Love + Work

by whitewirestudio

workspace of Sean Auyeung and Anna Corpron, the husband-wife duo known as Sub-Studio from NYC.

I’ve looked through The Strange Attractor’s Creative Couple series a little while back, but just came across Design Love at the blog of idsgn recently. TSA’s series started in November of ’09 and their last post was in July. They conducted interviews with “creative couples” (designers, artists, illustrators, musicians, etc.) to chat about their work, space, challenges and benefits of working with someone they love. Head over to each interview to read them in their entirety and see accompanying photos, but here’s a couple snippets from the interviews:

From Caleb Beyers and Hanahlie Beise: What are the benefits of living/working together?
C: We’re never really “off the clock” there are no arguments that start with “you’ve just been working too much.” We do go through periods that make us realize how important it is to take breaks, and to make time for each other.

H: The disadvantage would be that we are functioning as a couple and as business partners. It’s hard to be critical of your partner (couple) and take criticism. We have to break down the emotional barriers and comfort zones that most couples face.

And from Melissa & JW Buchanan from The Little Friends of Printmaking:
We’re a team. And I feel like our relationship is stronger for having worked together so much. Sometimes I think about the hours I have to work and the sacrifices I have to make to complete our projects, and I can’t imagine how I would explain or justify that to someone who wasn’t as invested in the process as Melissa.

From Anna Wolf and Mike Perry: What’s it like working with your better half?
A: Amazing. We work really well together. We do travel a lot so that we have our space… and when we’re in the studio together, we go for hours without talking. We just get into our thing and don’t come out of it until the day is over.

M: We both trust each other and believe in each other’s work. But its great because at the same time Anna loves telling me that something of mine sucks. We keep it open and honest. That said we don’t do that many projects together.


The Design Love series asks similar questions, but limits it strictly to designers who both live and work together. In July, idsgn interviewed the husband-wife duo David Heasty and Stefanie Weigler from the Brooklyn studio, Triboro. (A few months back, I posted some photos of the Triboro Leftovers, remember their beauty?)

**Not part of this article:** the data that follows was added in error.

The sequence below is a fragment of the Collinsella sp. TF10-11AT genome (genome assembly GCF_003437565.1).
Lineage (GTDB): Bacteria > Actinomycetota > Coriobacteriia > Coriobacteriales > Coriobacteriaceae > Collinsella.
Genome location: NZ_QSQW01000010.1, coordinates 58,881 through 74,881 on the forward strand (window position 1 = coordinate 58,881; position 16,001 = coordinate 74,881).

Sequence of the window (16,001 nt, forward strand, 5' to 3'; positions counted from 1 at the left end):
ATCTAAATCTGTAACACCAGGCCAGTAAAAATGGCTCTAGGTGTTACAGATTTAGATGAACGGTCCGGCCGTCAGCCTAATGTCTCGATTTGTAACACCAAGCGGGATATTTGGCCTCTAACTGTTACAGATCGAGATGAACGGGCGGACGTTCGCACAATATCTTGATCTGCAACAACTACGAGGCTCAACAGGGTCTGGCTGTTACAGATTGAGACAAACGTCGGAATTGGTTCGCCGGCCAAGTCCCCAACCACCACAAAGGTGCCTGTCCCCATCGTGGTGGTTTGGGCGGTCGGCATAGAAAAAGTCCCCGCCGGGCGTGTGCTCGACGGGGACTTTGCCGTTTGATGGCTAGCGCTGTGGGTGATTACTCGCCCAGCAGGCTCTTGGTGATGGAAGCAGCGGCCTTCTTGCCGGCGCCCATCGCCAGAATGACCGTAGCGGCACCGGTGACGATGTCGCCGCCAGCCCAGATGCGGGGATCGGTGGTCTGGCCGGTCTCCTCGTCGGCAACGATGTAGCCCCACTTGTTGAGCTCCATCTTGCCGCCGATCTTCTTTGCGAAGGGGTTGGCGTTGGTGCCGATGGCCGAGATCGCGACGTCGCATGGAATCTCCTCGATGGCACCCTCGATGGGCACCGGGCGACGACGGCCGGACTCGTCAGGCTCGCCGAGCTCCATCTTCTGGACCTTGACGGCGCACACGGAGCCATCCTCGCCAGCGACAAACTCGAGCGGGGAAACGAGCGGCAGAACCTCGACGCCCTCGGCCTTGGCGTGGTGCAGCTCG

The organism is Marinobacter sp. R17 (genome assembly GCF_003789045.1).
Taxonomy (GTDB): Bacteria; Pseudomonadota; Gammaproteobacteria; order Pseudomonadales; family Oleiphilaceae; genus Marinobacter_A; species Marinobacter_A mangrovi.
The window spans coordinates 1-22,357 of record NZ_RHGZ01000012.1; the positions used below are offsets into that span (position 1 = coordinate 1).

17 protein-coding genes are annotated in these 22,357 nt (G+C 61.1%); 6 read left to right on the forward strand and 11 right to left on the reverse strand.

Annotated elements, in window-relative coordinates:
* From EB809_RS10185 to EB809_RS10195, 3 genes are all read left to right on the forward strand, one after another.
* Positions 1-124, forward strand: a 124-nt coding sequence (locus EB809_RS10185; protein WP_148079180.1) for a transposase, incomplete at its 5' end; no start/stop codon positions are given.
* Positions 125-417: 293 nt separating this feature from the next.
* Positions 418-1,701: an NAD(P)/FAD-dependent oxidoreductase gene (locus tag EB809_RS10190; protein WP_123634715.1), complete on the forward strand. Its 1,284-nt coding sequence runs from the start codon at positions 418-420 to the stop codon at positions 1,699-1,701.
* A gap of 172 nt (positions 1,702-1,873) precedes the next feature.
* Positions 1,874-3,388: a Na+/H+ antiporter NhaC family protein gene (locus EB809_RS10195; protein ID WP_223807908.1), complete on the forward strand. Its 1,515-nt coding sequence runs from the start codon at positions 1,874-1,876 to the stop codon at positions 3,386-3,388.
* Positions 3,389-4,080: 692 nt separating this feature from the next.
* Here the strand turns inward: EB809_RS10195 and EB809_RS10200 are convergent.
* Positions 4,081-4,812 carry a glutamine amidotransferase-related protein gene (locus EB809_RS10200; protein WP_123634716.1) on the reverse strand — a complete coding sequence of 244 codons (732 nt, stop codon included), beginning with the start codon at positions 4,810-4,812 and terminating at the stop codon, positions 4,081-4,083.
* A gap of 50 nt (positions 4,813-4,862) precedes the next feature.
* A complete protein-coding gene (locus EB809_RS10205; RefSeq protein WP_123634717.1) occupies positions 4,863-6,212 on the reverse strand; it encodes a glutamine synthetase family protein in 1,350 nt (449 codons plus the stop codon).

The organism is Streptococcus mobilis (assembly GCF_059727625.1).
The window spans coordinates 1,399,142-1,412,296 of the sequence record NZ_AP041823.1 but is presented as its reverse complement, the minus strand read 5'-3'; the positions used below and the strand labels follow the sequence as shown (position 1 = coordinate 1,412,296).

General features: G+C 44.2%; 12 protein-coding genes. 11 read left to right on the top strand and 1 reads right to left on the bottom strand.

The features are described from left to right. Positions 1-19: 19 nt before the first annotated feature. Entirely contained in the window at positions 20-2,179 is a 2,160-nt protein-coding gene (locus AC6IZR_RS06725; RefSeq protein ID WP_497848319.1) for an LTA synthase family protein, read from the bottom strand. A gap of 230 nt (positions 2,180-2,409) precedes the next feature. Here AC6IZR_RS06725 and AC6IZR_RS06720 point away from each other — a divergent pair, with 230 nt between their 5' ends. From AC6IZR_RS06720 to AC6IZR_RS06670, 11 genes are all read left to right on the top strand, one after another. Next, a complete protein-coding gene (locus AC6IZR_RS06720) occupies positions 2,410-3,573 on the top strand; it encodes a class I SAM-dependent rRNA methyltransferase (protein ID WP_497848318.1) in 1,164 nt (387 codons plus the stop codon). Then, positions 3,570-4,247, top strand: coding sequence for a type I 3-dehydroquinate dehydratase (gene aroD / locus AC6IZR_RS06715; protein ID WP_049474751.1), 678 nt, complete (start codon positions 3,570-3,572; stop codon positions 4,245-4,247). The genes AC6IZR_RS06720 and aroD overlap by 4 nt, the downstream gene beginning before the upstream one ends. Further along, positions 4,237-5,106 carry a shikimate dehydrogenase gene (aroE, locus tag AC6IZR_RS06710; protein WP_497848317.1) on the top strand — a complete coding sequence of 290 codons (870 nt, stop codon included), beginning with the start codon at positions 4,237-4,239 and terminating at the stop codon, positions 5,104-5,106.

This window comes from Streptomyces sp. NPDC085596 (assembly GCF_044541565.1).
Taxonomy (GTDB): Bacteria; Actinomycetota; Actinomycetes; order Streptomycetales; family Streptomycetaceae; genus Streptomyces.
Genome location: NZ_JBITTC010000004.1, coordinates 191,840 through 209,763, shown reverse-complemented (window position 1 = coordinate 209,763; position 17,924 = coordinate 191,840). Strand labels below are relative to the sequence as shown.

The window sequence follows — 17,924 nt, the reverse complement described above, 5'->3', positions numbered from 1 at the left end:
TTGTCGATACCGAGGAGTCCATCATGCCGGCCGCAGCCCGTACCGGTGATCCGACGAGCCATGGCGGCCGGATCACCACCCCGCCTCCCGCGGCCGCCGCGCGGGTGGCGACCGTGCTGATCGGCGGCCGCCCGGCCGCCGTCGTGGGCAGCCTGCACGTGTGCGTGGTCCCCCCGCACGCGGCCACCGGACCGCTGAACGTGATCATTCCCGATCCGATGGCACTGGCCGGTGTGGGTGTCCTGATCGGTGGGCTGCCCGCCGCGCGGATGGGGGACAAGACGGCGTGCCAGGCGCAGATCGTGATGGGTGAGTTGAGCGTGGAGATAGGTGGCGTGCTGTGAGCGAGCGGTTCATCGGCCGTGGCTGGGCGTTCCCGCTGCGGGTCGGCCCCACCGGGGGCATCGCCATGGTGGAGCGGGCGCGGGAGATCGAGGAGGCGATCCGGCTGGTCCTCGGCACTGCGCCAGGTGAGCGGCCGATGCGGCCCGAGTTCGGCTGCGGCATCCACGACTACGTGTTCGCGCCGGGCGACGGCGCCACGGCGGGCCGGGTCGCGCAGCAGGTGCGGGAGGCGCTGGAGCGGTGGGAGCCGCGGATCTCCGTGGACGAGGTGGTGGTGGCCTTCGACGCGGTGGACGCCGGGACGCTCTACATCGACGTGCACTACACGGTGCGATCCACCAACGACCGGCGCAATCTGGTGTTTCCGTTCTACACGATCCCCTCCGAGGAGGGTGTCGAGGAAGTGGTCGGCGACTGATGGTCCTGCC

What are the best and worst parts of living and working together?
We are very fortunate that we work so well together and that we are able to spend so much time together each day. In some ways the traditional business/life structure seems backwards—spending 8-10 hours a day with people you may or may not get along with, while spending the margins of your life with loved ones.

We like that design is a forgiving profession when it comes to combining work/life balance. We know plenty of people who have maintained a design practice while raising kids at home. Technology has made this more possible, but there is something too about the nature of the work that allows for this flexibility. With our schedule we have the luxury to cook our meals, run errands easily or fit in exercise.

(…) A downside to our situation is that the exchange with people at an office can also be very inspiring—all the different personalities and experiences in one place converging. We find now that we get a lot of this inspiration from our client relationships. Another downside is that weekends and evenings are no longer sacred. We find ourselves working a lot.

And a couple others…

From Jake and Pum Lefebure of Design Army: Anyone who’s looking for balancing work and life is probably not truly enjoying what they do. I ‘integrate’ work to life and make it fun.

From husband-and-wife couple Creighton Mershon and Jessi Arrington of WORKSHOP: Could you be married to a bad designer, or a designer that didn’t challenge you?

C: I don’t think so.

J: No. Next question. [Laughs]